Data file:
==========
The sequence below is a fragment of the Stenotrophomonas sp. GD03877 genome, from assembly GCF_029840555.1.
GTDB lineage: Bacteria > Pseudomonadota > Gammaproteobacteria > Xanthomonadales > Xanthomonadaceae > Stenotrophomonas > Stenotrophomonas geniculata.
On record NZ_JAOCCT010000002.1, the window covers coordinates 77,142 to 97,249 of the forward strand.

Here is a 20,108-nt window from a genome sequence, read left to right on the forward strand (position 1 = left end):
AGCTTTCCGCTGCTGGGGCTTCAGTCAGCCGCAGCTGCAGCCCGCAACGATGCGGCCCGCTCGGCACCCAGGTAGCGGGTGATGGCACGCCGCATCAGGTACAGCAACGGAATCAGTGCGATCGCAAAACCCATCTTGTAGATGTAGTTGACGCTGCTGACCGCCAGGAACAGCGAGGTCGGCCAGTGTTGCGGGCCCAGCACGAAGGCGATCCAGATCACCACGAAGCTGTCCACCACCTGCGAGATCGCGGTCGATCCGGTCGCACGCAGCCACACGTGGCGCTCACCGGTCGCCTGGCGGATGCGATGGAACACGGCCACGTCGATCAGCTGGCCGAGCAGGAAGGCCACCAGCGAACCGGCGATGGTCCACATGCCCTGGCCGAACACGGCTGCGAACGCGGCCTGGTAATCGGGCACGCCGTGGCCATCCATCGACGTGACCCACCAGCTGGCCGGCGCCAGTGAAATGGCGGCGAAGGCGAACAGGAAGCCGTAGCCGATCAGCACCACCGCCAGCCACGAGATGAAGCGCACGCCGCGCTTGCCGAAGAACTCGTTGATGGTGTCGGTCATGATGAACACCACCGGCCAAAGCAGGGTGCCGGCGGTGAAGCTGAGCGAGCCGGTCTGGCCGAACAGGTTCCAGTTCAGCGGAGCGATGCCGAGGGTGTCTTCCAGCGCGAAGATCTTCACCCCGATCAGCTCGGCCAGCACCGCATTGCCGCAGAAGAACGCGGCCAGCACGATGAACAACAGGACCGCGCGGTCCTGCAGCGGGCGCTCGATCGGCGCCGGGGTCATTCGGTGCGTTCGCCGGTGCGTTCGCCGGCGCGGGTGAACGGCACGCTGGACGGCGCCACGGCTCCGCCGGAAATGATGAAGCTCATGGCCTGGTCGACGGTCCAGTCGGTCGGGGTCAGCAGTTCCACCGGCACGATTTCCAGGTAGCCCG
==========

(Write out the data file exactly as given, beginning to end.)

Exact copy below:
The sequence below is a fragment of the Stenotrophomonas sp. GD03877 genome, from assembly GCF_029840555.1.
GTDB lineage: Bacteria > Pseudomonadota > Gammaproteobacteria > Xanthomonadales > Xanthomonadaceae > Stenotrophomonas > Stenotrophomonas geniculata.
On record NZ_JAOCCT010000002.1, the window covers coordinates 77,142 to 97,249 of the forward strand.

Here is a 20,108-nt window from a genome sequence, read left to right on the forward strand (position 1 = left end):
AGCTTTCCGCTGCTGGGGCTTCAGTCAGCCGCAGCTGCAGCCCGCAACGATGCGGCCCGCTCGGCACCCAGGTAGCGGGTGATGGCACGCCGCATCAGGTACAGCAACGGAATCAGTGCGATCGCAAAACCCATCTTGTAGATGTAGTTGACGCTGCTGACCGCCAGGAACAGCGAGGTCGGCCAGTGTTGCGGGCCCAGCACGAAGGCGATCCAGATCACCACGAAGCTGTCCACCACCTGCGAGATCGCGGTCGATCCGGTCGCACGCAGCCACACGTGGCGCTCACCGGTCGCCTGGCGGATGCGATGGAACACGGCCACGTCGATCAGCTGGCCGAGCAGGAAGGCCACCAGCGAACCGGCGATGGTCCACATGCCCTGGCCGAACACGGCTGCGAACGCGGCCTGGTAATCGGGCACGCCGTGGCCATCCATCGACGTGACCCACCAGCTGGCCGGCGCCAGTGAAATGGCGGCGAAGGCGAACAGGAAGCCGTAGCCGATCAGCACCACCGCCAGCCACGAGATGAAGCGCACGCCGCGCTTGCCGAAGAACTCGTTGATGGTGTCGGTCATGATGAACACCACCGGCCAAAGCAGGGTGCCGGCGGTGAAGCTGAGCGAGCCGGTCTGGCCGAACAGGTTCCAGTTCAGCGGAGCGATGCCGAGGGTGTCTTCCAGCGCGAAGATCTTCACCCCGATCAGCTCGGCCAGCACCGCATTGCCGCAGAAGAACGCGGCCAGCACGATGAACAACAGGACCGCGCGGTCCTGCAGCGGGCGCTCGATCGGCGCCGGGGTCATTCGGTGCGTTCGCCGGTGCGTTCGCCGGCGCGGGTGAACGGCACGCTGGACGGCGCCACGGCTCCGCCGGAAATGATGAAGCTCATGGCCTGGTCGACGGTCCAGTCGGTCGGGGTCAGCAGTTCCACCGGCACGATTTCCAGGTAGCCCG